A 14-year-old YouTuber had been awarded the ‘Transgender of the year’ award at Sweden’s televised LGBT awards.
Trans teen Viktoria Harrysson was given the award at Sweden’s QX Gay Gala for the content she has produced on her YouTube Channel.
With over 55,000 subscribers, Harrysson’s channel focuses on gender identity issues, makeup and travel vlogs.
Permanent secretary of the Swedish Academy, Sara Danius, presented Harrysson with the prize.
According to The Local, in an emotional speech, she thanked her parents in the audience for supporting her.
However, she was convinced that she would not win, and so she did not prepare an acceptance speech.
She explained: “I have always known that I will not win, so I tried not to get too upset for the nomination.
“This is such a big thing. I feel like a sweaty potato, but I am so happy.”
Harrysson came to understand her gender identity at 10-years-old and has been making videos on the subject for over a year.
She has faced a lot of criticism as she grows online.
QX is the largest LGBT media publisher in Scandinavia.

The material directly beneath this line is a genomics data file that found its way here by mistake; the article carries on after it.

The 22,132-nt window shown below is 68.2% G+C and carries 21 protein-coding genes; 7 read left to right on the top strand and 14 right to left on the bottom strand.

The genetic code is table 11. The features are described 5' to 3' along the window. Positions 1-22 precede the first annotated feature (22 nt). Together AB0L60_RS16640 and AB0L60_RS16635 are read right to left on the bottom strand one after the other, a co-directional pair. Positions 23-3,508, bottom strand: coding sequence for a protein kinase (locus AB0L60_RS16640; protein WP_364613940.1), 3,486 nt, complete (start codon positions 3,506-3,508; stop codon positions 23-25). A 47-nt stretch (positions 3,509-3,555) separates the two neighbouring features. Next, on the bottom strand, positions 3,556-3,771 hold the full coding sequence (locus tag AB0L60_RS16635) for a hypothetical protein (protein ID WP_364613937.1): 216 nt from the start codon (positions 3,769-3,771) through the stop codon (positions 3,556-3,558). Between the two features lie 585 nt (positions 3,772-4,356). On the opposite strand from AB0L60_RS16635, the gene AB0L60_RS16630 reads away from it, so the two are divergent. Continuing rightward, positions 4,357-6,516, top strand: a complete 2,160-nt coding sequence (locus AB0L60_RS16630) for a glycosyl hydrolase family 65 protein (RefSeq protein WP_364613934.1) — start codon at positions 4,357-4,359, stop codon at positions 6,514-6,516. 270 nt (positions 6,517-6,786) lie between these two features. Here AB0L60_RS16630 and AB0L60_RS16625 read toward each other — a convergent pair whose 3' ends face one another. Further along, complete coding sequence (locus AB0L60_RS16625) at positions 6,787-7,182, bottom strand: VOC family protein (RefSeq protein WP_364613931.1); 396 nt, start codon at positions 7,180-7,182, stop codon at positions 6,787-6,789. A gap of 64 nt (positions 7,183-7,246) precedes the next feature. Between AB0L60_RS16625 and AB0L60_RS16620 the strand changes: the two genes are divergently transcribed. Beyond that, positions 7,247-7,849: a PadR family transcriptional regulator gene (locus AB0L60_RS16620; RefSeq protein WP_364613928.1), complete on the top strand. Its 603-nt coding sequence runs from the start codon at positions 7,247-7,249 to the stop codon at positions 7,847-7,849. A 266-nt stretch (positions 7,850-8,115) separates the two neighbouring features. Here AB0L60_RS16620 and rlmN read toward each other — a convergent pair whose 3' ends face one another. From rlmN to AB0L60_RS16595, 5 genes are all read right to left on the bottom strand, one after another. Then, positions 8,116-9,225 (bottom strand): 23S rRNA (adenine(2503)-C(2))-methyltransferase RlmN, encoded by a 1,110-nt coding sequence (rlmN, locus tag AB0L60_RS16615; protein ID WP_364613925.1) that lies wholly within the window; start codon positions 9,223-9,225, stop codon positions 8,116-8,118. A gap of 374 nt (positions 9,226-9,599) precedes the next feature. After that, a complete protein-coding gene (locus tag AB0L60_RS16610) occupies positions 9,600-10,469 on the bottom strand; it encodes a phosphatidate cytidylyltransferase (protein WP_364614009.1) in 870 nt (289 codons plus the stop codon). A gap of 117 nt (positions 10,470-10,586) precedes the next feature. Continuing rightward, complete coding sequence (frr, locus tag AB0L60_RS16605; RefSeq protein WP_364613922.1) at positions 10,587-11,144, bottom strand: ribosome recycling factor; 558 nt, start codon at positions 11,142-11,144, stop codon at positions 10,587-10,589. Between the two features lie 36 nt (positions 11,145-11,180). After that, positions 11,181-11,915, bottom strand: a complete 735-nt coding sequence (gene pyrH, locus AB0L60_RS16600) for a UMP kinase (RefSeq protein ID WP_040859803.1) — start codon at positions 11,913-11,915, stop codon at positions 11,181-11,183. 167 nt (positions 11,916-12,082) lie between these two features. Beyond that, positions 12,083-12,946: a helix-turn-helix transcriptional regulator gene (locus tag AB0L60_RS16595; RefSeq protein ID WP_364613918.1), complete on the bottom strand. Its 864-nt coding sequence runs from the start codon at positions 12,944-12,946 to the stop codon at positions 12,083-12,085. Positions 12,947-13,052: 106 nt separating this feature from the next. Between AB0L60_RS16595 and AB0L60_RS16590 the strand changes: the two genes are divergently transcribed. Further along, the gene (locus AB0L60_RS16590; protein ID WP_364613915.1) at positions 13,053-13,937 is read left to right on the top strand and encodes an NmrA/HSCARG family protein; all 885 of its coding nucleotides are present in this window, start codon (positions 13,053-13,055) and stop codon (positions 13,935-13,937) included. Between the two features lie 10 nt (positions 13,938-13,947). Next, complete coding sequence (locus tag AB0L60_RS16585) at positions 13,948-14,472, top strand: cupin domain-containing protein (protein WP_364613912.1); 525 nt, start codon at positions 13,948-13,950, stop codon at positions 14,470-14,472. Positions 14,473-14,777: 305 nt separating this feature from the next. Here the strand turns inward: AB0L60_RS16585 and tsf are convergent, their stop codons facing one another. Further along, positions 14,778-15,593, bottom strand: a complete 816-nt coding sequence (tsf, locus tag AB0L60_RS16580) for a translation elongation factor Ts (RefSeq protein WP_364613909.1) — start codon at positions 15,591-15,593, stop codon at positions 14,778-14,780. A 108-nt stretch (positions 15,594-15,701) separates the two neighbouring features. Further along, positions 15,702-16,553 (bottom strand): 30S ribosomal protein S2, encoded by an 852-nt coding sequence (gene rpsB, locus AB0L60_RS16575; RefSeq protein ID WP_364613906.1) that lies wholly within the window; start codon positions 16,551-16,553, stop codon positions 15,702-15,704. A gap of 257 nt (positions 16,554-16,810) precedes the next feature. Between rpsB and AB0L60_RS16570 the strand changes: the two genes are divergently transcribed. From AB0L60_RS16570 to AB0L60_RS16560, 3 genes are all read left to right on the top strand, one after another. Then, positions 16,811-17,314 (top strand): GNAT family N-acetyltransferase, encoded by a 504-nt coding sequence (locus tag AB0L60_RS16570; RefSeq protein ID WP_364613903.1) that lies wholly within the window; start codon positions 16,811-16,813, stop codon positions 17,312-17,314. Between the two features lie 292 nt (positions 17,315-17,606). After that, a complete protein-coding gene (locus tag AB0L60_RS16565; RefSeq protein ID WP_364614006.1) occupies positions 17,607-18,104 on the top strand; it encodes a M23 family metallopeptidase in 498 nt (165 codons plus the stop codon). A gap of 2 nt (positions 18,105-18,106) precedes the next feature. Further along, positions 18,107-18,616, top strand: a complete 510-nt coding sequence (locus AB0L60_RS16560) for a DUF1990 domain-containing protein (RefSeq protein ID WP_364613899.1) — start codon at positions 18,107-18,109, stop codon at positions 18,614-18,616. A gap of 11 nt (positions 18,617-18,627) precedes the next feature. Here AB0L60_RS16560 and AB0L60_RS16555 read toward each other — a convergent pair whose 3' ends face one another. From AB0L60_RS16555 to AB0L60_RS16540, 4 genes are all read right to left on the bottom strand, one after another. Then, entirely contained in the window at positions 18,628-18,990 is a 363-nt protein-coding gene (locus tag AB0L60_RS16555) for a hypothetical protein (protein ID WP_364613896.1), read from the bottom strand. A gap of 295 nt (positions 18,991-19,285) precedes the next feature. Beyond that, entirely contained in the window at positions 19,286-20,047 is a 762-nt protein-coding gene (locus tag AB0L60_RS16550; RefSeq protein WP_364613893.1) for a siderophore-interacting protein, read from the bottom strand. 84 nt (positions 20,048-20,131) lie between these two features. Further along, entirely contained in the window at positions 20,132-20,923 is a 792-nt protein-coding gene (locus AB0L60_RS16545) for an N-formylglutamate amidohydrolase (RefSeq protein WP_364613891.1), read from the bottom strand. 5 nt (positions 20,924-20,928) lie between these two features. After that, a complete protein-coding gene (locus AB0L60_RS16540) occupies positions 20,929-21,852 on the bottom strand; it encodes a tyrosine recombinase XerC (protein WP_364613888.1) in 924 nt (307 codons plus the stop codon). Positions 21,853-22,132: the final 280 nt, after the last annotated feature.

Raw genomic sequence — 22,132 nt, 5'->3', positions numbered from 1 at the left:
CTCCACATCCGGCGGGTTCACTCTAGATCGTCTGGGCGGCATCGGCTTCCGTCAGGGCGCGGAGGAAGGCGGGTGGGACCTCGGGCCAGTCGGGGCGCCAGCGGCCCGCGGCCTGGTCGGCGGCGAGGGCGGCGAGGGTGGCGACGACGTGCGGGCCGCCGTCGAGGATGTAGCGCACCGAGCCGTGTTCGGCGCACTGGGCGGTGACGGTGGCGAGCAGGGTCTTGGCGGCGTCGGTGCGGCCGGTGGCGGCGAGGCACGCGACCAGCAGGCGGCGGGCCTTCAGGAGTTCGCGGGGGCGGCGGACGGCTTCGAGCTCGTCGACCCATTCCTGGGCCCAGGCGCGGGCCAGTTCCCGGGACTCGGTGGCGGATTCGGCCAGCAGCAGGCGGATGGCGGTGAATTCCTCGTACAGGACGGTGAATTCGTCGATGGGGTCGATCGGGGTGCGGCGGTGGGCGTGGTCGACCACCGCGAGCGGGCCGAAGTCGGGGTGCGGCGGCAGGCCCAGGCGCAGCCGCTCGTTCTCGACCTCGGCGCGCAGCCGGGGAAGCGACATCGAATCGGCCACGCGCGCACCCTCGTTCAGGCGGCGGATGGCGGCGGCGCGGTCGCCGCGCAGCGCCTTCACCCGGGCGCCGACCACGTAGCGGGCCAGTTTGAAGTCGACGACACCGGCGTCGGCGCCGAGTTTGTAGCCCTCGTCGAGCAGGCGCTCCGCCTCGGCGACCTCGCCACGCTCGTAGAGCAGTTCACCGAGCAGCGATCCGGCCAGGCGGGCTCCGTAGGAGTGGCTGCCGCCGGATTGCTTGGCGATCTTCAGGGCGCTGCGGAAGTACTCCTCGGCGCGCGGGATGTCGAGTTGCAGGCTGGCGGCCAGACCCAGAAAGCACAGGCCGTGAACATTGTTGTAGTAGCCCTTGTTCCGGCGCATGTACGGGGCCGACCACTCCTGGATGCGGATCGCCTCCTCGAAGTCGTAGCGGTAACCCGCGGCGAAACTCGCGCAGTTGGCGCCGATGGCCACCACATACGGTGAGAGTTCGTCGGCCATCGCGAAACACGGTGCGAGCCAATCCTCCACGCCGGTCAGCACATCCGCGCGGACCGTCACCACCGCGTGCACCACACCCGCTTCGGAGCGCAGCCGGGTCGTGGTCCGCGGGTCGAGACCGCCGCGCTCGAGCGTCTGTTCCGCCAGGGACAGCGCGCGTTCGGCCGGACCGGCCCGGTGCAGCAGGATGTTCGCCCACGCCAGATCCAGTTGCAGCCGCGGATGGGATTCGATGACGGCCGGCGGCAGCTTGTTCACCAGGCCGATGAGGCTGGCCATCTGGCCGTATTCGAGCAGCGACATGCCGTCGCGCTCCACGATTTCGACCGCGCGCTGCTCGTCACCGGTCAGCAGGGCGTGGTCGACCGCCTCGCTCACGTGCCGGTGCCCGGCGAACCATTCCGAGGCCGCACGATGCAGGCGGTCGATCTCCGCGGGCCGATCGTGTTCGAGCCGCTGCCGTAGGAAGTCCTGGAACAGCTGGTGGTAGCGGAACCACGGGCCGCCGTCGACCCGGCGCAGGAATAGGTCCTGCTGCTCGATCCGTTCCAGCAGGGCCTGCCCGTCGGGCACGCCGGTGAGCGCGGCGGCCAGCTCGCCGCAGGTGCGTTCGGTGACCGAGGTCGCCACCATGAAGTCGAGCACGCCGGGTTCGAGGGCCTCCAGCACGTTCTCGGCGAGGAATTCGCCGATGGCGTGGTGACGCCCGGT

More from PinkNews
|Stars You Didn't Know Were Gay Or Bisexual||The Stars You Didn’t Know Have An LGBT Sibling||The Straight Stars Who Went Gay For Pay|
Since 1998, the QX Gay Gala has celebrated individuals from Sweden’s gay, bisexual and transgender community.
Other awards given out included: Hetero of the Year, Homo of the Year and Kiss of the Year.
Actress Helena Bergström paid tribute to late actor Rikard Wolff who died last year and TV producer Christer Björkman, who won a prize for his Generalen.
She added a note of caution: “We must keep reminding ourselves, our families, friends and the media that all these steps forward can easily be reversed. We can never allow that to happen.”
Sweden has taken many initiatives to improve the lives of its trans population in the last year.
Last November, the country’s government completed a report on how to improve the lives of trans people.
One of the proposals was to recognise a third gender and allow gender-neutral passports.